Labour has said it would bring in a cap on the total amount that can be paid in overdraft fees or interest payments.

Shadow chancellor John McDonnell said the policy would end the “national scandal” of low-paid families being trapped in debt.

The policy would help 2.7 million people currently in their overdrafts and save them the equivalent of £86 a year, the party said.

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“The Tories’ rigged economy has seen real wages fall and insecure work multiply, whilst they hand out huge tax giveaways to the super-rich and the banks,” Mr McDonnell said.

“Too many families are having to rely on borrowing just to get to the end of the month, and are facing huge costs from our high-street banks.

“The national scandal of the low paid debt trap has to end. More needs to be done to level the playing field and bring greater fairness in consumer finance.

“Labour will end the misery of permanent debt and extend the cap on borrowing charges to overdrafts. We’ll also introduce a £10 an hour real living wage, and build an economy that works for the many, not the few.”

Under the proposal, the Financial Conduct Authority (FCA) would extend the cap on charges levied by payday lenders, introduced in 2014, to cover the cost of overdraft borrowing.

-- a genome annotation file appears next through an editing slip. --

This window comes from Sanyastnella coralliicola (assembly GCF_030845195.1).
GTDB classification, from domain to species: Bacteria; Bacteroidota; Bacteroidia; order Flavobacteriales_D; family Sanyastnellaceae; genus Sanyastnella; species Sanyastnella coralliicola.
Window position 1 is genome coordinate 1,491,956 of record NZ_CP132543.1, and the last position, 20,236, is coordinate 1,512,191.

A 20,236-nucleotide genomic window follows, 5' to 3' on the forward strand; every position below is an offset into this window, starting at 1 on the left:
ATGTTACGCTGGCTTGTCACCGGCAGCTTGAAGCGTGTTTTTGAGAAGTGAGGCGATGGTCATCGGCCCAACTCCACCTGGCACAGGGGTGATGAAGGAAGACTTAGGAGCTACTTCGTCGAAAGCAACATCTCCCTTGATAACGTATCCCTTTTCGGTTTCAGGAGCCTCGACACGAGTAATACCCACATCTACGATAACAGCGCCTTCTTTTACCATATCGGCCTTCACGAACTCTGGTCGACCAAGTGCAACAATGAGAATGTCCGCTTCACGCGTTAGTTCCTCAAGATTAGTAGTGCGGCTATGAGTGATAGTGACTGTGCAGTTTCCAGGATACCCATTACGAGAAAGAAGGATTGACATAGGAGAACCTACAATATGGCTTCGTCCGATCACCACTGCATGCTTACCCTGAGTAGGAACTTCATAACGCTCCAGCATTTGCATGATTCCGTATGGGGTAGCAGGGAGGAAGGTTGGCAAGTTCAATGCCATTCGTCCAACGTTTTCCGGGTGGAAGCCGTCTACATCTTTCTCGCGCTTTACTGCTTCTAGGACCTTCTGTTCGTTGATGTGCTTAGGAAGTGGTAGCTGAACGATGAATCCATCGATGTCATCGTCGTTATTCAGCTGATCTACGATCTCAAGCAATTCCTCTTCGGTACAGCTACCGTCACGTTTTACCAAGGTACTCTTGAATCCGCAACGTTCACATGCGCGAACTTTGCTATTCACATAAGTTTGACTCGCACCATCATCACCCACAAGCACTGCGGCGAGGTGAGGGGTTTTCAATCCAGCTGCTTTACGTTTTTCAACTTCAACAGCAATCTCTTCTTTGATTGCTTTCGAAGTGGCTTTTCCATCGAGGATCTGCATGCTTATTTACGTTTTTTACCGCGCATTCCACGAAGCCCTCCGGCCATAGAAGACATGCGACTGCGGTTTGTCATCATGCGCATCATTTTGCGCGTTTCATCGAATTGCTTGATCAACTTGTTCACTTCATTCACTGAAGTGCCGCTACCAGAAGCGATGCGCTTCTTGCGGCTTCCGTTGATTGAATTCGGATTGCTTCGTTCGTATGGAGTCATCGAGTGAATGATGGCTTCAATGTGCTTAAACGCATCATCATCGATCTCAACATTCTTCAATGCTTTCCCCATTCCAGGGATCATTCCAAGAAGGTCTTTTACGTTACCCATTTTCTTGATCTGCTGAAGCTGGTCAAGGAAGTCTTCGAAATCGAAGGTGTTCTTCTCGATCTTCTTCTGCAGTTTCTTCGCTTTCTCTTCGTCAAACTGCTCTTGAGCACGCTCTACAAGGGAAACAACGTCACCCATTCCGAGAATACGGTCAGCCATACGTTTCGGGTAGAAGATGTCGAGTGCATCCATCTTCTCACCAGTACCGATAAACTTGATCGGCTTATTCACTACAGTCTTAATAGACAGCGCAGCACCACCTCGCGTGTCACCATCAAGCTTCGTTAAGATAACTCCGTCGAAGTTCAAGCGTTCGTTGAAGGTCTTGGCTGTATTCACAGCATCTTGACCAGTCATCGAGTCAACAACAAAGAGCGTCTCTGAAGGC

Charges would be limited to £24 a month per £100 borrowed on any interest payments and charges related to a borrower’s overdraft. This would also cover charges for declined payments.

There would also be a total cap of 100 per cent of the amount borrowed if someone was perpetually or regularly in overdraft debt. This would mean being “either continuously overdrawn or persistently in and out of overdraft with no breaks of longer than one week”.

The policy was welcomed by actor and founder of the End High Cost Credit Alliance Michael Sheen.

He said: “High-cost credit is more than just payday loans, rent to own businesses or doorstep lending. Millions of people across the UK are also trapped in their overdrafts by extortionate rates of interest charged by reputable high street banks.”

A Treasury spokesman said: “We know that families can struggle with debt. That is why we have tightened the rules to ensure that money can only be lent to people who can afford to repay.

“We have also cracked down on pay day loans, saving borrowers over £150.”

Press Association contributed to this report

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